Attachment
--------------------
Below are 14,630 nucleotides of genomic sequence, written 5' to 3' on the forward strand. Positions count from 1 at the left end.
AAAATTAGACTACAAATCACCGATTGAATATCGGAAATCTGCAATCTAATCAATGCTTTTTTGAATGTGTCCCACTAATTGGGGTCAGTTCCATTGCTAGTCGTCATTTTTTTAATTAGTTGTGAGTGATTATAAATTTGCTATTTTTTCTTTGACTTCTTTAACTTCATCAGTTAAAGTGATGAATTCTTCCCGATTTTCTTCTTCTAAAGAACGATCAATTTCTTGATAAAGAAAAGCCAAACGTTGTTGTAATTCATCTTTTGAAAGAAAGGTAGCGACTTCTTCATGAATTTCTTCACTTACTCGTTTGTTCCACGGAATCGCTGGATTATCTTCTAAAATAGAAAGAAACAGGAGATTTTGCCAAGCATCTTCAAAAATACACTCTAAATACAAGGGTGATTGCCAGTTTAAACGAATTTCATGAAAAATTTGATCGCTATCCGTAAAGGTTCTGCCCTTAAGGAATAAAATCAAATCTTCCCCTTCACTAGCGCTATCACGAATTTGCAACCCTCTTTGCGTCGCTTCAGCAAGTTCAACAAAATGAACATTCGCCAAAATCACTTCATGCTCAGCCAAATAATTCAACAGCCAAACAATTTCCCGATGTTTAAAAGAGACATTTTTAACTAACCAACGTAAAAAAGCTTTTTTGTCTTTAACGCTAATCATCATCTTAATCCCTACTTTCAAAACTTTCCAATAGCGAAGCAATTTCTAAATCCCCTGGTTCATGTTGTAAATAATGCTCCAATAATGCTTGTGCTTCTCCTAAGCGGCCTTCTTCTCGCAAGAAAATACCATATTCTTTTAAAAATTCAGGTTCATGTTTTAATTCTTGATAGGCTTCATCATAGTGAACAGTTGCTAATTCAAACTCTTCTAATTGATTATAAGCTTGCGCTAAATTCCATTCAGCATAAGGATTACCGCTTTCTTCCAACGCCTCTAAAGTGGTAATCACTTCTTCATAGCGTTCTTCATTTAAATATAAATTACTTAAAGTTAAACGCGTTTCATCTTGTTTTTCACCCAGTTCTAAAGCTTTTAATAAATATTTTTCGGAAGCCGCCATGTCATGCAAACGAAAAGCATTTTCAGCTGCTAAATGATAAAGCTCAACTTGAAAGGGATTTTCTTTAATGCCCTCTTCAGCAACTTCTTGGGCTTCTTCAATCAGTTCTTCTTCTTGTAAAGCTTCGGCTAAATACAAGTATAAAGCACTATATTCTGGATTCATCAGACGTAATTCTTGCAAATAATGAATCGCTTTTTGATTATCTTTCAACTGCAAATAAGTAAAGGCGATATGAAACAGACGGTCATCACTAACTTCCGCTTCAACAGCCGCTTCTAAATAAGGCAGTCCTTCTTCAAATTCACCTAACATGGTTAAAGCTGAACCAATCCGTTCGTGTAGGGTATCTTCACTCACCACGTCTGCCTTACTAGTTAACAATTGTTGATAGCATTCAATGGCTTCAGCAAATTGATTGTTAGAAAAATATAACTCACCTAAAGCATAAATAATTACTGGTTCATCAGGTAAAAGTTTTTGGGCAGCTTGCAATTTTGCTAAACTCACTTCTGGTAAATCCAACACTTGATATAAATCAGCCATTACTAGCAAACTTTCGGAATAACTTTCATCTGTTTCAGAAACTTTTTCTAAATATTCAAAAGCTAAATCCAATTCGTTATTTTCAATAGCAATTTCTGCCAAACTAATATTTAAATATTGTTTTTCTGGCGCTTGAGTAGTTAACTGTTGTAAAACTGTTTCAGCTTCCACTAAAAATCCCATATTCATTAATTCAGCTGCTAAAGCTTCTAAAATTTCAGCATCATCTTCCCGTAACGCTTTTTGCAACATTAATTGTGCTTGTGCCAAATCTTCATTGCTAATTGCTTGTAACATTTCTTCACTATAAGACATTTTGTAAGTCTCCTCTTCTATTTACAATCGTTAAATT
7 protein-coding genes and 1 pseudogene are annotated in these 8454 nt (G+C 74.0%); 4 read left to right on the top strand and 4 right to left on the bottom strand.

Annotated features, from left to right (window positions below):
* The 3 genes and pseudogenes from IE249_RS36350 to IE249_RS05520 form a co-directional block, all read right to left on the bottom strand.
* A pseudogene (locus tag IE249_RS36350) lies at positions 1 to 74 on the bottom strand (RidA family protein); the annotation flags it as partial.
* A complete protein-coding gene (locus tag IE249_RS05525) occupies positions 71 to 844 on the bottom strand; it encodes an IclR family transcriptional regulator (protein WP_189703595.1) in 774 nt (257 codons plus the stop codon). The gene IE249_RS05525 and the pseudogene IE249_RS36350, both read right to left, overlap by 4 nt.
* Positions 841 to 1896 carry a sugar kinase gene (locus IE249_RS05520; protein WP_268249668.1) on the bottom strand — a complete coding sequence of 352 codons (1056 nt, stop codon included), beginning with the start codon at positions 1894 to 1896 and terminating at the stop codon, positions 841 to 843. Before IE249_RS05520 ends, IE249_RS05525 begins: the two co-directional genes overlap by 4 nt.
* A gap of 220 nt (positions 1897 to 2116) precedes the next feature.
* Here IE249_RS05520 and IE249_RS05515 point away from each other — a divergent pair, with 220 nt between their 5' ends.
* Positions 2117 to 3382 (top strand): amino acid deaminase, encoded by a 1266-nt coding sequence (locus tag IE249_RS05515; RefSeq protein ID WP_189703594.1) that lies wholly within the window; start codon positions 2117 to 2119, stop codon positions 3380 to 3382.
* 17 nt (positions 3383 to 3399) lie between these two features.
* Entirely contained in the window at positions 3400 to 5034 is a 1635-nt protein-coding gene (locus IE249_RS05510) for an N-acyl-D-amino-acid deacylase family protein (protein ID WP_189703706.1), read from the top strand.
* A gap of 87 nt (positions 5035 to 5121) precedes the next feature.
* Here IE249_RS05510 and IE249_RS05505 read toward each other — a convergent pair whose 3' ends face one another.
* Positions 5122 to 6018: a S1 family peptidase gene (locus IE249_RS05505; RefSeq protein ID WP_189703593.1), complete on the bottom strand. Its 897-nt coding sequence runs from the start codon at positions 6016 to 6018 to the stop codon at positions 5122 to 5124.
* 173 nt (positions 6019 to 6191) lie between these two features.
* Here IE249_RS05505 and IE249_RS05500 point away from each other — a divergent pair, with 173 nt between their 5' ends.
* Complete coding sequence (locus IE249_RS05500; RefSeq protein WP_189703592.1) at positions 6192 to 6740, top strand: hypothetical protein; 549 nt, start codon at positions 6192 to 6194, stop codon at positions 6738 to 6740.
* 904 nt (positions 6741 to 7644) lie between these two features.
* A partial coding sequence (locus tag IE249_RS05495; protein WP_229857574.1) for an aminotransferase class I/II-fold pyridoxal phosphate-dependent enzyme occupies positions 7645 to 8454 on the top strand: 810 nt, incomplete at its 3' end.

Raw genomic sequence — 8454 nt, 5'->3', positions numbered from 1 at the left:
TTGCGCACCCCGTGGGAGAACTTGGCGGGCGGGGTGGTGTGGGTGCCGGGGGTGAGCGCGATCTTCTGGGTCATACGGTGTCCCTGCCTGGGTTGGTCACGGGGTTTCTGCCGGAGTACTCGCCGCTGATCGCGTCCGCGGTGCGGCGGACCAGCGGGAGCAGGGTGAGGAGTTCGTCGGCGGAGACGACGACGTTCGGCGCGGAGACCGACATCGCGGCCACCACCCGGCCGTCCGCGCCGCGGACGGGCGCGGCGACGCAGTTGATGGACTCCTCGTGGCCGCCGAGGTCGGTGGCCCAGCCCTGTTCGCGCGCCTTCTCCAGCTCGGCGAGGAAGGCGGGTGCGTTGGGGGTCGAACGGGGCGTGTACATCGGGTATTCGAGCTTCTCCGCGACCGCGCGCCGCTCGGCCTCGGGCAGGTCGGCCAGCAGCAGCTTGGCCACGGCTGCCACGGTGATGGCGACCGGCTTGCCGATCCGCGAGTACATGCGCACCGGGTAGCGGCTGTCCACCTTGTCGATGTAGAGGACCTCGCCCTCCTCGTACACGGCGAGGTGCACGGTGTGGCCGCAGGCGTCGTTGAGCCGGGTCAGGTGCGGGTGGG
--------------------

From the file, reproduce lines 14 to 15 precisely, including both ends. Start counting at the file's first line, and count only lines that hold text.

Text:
* A gap of 87 nt (positions 5035 to 5121) precedes the next feature.
* Here IE249_RS05510 and IE249_RS05505 read toward each other — a convergent pair whose 3' ends face one another.